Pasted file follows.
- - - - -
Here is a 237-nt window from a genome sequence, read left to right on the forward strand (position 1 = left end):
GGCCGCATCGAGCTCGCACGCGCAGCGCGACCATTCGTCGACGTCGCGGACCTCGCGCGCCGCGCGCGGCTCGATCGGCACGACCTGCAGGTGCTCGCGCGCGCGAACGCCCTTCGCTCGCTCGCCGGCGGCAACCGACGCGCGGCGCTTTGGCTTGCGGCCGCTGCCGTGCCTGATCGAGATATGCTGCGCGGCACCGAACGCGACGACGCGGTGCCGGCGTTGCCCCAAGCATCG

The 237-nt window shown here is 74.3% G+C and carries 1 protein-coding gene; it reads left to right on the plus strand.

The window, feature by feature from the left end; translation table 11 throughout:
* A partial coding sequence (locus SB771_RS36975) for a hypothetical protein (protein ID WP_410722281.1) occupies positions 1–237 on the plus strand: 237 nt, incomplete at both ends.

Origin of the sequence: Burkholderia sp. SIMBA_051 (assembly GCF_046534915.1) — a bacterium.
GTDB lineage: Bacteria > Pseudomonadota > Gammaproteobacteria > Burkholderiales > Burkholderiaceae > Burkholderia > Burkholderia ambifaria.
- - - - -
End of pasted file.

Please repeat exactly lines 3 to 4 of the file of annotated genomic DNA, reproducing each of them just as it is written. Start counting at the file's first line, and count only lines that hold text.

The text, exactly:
The 237-nt window shown here is 74.3% G+C and carries 1 protein-coding gene; it reads left to right on the plus strand.

The window, feature by feature from the left end; translation table 11 throughout: